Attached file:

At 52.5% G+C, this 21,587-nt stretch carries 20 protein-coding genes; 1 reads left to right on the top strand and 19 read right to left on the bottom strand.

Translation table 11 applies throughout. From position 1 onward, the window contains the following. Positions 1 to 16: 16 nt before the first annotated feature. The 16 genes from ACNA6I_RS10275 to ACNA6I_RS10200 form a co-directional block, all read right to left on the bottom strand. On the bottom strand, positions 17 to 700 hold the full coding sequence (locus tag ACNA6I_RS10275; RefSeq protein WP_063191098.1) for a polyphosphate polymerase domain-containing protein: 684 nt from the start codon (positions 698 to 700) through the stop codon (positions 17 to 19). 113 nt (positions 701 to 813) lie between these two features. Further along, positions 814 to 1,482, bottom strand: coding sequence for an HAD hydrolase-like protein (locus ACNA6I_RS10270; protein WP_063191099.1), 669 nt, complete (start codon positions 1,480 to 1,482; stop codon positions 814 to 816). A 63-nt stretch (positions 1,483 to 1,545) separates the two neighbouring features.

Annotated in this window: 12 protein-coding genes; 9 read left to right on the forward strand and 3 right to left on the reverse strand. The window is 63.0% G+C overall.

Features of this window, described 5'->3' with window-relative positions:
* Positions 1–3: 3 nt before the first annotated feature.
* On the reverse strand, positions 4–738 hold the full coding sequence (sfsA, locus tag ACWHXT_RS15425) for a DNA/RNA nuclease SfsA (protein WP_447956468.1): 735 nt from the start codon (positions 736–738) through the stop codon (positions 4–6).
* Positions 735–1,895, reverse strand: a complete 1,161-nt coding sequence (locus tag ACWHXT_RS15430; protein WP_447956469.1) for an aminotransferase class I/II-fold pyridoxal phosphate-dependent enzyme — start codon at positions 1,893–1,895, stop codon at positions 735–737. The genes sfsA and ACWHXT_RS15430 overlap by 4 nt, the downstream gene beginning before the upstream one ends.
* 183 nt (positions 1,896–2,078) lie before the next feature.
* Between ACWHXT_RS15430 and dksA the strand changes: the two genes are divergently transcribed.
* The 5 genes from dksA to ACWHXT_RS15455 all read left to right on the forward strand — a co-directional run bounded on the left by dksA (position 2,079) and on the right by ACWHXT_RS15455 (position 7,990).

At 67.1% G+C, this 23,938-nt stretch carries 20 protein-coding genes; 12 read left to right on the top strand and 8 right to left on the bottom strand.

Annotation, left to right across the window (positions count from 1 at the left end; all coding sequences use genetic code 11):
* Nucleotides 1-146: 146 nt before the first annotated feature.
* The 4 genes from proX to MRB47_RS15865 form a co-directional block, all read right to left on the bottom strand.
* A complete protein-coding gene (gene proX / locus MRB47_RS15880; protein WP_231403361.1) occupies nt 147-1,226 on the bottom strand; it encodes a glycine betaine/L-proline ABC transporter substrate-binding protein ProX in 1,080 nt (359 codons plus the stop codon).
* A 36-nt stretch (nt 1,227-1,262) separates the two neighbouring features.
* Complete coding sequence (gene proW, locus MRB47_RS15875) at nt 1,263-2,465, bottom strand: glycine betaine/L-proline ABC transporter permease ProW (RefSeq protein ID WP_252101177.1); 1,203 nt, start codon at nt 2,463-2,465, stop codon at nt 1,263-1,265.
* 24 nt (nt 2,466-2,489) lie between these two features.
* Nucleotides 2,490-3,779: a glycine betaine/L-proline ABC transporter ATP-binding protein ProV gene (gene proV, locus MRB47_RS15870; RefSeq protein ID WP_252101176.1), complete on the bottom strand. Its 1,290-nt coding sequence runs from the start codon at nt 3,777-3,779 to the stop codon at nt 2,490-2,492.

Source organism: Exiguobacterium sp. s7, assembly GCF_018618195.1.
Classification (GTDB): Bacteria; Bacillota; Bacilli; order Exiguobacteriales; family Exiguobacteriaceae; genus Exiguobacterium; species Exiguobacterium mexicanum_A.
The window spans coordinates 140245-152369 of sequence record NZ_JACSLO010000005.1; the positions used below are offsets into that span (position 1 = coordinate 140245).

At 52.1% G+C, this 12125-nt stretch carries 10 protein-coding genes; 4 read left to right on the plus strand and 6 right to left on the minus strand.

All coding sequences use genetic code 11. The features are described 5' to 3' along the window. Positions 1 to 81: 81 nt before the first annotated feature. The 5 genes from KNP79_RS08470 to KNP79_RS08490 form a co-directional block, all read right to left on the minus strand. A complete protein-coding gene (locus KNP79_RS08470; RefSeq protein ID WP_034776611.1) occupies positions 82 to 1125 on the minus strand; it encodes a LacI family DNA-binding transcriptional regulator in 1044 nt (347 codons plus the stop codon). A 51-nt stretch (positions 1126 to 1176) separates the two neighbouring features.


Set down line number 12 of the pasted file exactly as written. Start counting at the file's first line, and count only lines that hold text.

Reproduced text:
Annotation, left to right across the window (positions count from 1 at the left end; all coding sequences use genetic code 11):